Home Science Scientists say they have deposits formed hours after dino-killing impact – Ars Technica

Scientists say they have deposits formed hours after dino-killing impact – Ars Technica

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Enlarge / A pile of fish trapped in the flood deposits.

The Chicxulub impact is famed for having killed the dinosaurs and most other species alive on Earth at the time, and it left behind a thin layer of dust rich in rare elements. Modeling of the impact has suggested almost too many ways it could have killed: massive tsunamis, a magnitude 11 earthquake, global wildfires and searing heat, months of frigid darkness, acid rain, a massive surge of carbon dioxide, and more. While we’ve had confirmation that some of these events occurred, we don’t have a strong sense of their impact because we haven’t found fossils that tell us much about what happened to the ecosystems of the time.

That may have changed, according to a report in PNAS. The paper describes a large deposit residing just under the iridium-rich dust that marks the impact, apparently formed while heavier debris was still falling from the sky. The site, in western North Dakota, contains a mix of fresh and saltwater species, and it seems to have formed when water rushed ashore from what was then a nearby ocean.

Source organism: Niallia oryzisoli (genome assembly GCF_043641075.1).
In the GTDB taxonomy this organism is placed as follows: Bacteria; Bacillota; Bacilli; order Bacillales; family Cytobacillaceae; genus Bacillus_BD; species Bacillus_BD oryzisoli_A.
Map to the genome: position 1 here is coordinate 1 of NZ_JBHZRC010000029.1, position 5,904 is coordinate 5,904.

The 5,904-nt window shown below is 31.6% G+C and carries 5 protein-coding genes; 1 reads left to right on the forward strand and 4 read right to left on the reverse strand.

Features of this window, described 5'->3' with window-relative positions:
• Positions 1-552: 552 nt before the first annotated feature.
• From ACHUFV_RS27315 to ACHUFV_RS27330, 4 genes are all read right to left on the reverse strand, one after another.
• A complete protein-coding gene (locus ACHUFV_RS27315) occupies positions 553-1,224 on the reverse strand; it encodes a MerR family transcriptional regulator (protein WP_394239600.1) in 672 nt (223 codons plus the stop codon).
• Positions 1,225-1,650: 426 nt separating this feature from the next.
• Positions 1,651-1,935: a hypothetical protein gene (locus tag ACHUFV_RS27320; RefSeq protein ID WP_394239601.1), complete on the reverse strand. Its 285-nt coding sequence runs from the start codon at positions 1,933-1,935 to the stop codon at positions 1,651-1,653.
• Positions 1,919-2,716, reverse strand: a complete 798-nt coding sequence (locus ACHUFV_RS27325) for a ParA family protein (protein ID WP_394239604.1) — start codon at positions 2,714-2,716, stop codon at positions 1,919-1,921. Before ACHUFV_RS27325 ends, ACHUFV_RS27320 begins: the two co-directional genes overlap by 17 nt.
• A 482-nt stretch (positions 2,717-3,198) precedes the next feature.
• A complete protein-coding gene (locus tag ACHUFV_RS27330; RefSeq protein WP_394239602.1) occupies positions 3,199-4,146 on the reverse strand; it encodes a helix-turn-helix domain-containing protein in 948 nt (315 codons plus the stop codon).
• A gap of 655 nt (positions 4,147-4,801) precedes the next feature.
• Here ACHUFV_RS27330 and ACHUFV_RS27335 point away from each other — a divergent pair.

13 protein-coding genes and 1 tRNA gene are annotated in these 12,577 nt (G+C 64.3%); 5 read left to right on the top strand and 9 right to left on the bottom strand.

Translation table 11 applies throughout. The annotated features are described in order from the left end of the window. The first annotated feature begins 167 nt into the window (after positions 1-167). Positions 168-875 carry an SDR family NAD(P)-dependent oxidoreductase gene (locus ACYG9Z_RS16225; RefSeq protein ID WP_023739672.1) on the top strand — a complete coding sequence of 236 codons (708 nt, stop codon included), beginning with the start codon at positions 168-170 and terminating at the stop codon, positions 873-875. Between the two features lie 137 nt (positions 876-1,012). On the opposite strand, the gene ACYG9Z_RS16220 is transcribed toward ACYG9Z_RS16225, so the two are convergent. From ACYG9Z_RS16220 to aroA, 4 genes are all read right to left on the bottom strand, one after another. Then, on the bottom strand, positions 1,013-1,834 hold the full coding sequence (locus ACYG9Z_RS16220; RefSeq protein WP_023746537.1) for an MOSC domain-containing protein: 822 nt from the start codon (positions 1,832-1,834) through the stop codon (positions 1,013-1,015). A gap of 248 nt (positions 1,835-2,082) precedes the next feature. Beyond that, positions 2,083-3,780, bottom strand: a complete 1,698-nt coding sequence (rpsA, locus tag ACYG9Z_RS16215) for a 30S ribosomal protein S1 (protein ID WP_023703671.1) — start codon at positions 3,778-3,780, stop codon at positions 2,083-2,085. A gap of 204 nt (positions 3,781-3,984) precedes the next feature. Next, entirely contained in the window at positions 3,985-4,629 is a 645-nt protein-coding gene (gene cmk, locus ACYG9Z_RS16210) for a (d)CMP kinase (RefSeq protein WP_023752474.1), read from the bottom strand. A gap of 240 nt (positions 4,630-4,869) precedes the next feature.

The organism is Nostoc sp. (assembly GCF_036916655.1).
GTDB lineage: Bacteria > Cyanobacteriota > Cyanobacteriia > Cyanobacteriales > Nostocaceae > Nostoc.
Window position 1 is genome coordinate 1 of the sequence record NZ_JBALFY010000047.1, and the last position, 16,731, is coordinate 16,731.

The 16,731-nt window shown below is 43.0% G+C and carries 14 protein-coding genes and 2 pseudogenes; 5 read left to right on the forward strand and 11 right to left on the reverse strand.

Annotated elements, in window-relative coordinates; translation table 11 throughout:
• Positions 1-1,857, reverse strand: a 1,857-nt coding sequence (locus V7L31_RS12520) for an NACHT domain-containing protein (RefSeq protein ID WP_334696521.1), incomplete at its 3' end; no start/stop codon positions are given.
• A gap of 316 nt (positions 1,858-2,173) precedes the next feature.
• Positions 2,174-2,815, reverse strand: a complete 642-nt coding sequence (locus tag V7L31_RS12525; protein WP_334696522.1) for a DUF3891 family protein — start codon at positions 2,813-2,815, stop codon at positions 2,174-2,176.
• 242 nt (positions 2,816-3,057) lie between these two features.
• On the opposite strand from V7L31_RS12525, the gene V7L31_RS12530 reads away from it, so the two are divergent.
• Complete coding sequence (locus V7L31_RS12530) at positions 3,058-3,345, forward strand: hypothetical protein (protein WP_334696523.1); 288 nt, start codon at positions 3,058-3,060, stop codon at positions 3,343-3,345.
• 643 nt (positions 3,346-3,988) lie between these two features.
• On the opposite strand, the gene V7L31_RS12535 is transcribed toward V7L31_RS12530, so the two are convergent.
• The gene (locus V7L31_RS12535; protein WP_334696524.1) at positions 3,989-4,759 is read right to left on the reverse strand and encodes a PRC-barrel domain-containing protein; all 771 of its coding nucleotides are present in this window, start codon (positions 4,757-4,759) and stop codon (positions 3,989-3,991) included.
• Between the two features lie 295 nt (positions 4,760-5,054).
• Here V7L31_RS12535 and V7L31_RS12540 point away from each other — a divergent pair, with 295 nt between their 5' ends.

On the edge of your sea

At the time of the Chicxulub impact, the Earth looked very different. A long-running hothouse period had likely left the planet without any significant polar ice, meaning extremely high ocean levels. A large area of the US Midwest was underwater as an arm of the oceans formed the Western Interior Seaway, extending from the antecedent of the Gulf of Mexico up to roughly the Canadian border. Its western shores were dotted with valleys cut by rivers that flowed to the nearby ocean.

The remains of one of these valleys contains what is being called the Tanis site. It’s marked by layers of light-colored rock that fill part of the valley side. What drew attention to this rock is the fact that its uppermost layer terminated right at the iridium-rich dust that marks the time of the Chicxulub impact. That by itself is not unusual; we wouldn’t have known of the global reach of Chicxulub if it weren’t for many examples of this iridium layer. However, the layer contained a rich collection of fossils, largely of aquatic species, but with a lot of trees mixed in.